SBD/March 21, 2011/Leagues and Governing Bodies

NFL Lockout Watch, Day 10: NFLPA Exec Committee Sends Letter To Goodell

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NFL players contend Goodell's letter was aimed at dividing the decertified NFLPA
Locked-out NFL players penned a letter to Commissioner Roger Goodell on Saturday, responding to an e-mail he sent last week to all players and telling him, "Your statements are false," according to Howard Fendrich of the AP. In a four-page letter, the 11-member NFLPA Exec Committee told Goodell that during CBA negotiations the owners did not justify "their demands for a massive giveback which would have resulted in the worst economic deal for players in major pro sports." In the letter, the players "went through various parts of the last NFL offer, including saying that the league's salary-cap proposals 'were based on unrealistically low revenue projections.'" Browns LB and NFLPA Exec Committee member Scott Fujita said, "The letter gives a true testament to what went on, what the offer was, and what it meant to the players." In the final paragraph, the Exec Committee wrote, "We no longer have the authority to collectively bargain on behalf of the NFL players." In response, NFL Exec VP & General Counsel Jeff Pash said, "Debating the merits of the offer in this fashion is what collective bargaining is all about. ... This letter again proves that the most sensible step for everyone is to get back to bargaining" (AP, 3/19). In N.Y., Gary Myers noted the letter outlines 14 points of contention and said the owners' last proposal contained "an economic framework that was unjustified and unfair." The Exec Committee wrote in part, "Your proposal would have resulted in a league-wide giveback by the players of 576M in 2011 increasing to 1.2 BILLION in 2014, for a total of more than 3.6 BILLION for just the first four years. Even if revenues increased at a slower rate of only 5%, the players would still have lost over 2 BILLION over the next four years" (N.Y. DAILY NEWS, 3/20).

TENSION GROWS: When asked if Goodell's letter last week was sent in good faith, NFLPA Exec Dir DeMaurice Smith said, "No." He later added, "They know the proper way to engage in the discussion" (NFL.com, 3/18). “Let’s not kid ourselves,” Smith said. “Jeff Pash was one of the lawyers who worked in the league in 1993. He knows that class counsel can always engage in discussions with class counsel for the National Football League relating to a settlement. He knows what letter should have been sent.” Meanwhile players expressed anger at public comments and statements from the NFL calling the NFLPA a union and calling for collective bargaining to resume. Some said they saw it as an effort to divide players across the league, or to trick the group into acting like a union to help the NFL prove its argument that the decertification was a sham. "It's all bait and we're smarter than that," said Fujita. "Bait to play that game we're not going to play. We're not stupid. Spelled s-t-o-o-p-i-d." Chiefs LB and NFLPA Exec Committee member Mike Vrabel said, "Any negotiations from this point forward will be with the class and with our representatives. What they don’t need to do is they don’t need to send a letter to every current player urging them to ask their 'union' -- to use Roger Goodell’s language. … Until he refers to us as a class and as an association, it’s going to be tough for us to move forward.” Cowboys LB and player rep Bradie James said he saw the purpose of Goodell’s letter as a way to divide players. Steelers S and player rep Ryan Clark said he saw it as a way to create confusion and dissension among the 1,900 players. Clark said the letter listed all the things that the NFL would give to the players under their proposal, but it did not say "it was the worst deal in the history of sports" (Liz Mullen, SportsBusiness Journal).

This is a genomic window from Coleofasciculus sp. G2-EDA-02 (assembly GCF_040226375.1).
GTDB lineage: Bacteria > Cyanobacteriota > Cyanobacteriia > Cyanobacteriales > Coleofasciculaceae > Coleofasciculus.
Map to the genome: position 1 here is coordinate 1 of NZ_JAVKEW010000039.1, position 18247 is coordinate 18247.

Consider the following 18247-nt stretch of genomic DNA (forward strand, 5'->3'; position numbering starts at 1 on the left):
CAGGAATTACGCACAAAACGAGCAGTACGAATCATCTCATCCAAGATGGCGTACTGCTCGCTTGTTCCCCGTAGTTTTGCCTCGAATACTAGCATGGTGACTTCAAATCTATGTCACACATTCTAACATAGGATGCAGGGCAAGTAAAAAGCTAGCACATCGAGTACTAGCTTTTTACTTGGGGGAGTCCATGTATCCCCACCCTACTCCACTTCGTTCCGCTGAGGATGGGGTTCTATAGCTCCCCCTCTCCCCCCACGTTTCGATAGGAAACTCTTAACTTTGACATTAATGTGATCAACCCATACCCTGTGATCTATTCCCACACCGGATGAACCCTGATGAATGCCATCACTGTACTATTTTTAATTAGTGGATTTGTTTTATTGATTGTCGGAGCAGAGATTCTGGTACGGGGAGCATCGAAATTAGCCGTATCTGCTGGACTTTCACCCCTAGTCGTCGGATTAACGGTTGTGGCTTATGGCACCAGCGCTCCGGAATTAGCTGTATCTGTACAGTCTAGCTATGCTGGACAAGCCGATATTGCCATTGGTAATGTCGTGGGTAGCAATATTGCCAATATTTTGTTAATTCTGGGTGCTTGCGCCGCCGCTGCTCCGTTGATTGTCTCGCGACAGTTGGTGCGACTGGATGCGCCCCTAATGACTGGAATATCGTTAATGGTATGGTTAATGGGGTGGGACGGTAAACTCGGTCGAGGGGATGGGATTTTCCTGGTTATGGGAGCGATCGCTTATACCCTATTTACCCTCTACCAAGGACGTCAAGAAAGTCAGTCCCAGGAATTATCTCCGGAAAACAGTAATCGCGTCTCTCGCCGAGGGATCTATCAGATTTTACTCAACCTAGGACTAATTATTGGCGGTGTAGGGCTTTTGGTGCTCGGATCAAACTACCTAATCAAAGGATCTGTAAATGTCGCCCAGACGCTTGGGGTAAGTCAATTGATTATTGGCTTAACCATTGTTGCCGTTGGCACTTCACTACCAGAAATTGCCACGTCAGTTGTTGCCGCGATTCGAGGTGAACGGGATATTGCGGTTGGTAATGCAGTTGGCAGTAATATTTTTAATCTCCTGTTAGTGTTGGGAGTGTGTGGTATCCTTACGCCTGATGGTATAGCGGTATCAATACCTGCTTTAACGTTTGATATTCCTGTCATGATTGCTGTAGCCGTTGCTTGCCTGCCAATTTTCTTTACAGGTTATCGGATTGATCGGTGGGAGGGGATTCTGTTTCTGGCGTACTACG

DIVIDE & CONQUER? Asked what he thought the purpose of Goodell's letter was, James said, "To divide us. It's that simple" (ESPNDALLAS.com, 3/19). Colts WR and player rep Anthony Gonzalez said, "To say there are half-truths in that letter is ambitious. They're like quarter-to-less truths. We're trying to fill in the gaps." He added, "Honestly, Roger Goodell has a huge voice. I don't have that platform. We have to be more personal where he can be more public and get the message out." Redskins DE and player rep Vonnie Holliday: "When you just look at the email itself, it's really a joke" (FOXSPORTS.com, 3/18). Lions DE and player rep Kyle Vanden Bosch: "I didn’t expect it. I think it was the first email I got from Mr. Goodell. It was shocking and there was just a lot of things in that email that didn’t seem to be accurate with the things we had been talking about in our meetings and the information that we received. It seems likes there’s a lot of misinformation out there and I think it’s just important that the players, especially, understand the facts" (DETROIT FREE PRESS, 3/19).

LEADER OF THE FREE WORLD: NFL.com's Albert Breer cited NFLPA sources as saying that Smith told players on Friday that he "will cut his salary to $0 until the labor dispute" over a new CBA is settled. This move comes after Goodell and Pash cut their salaries to $1 each during the work stoppage. Goodell and Pash earn about $10M and $5.5M per year, respectively, while Smith is said to earn about $1.8M from the NFLPA (NFL.com, 3/18).
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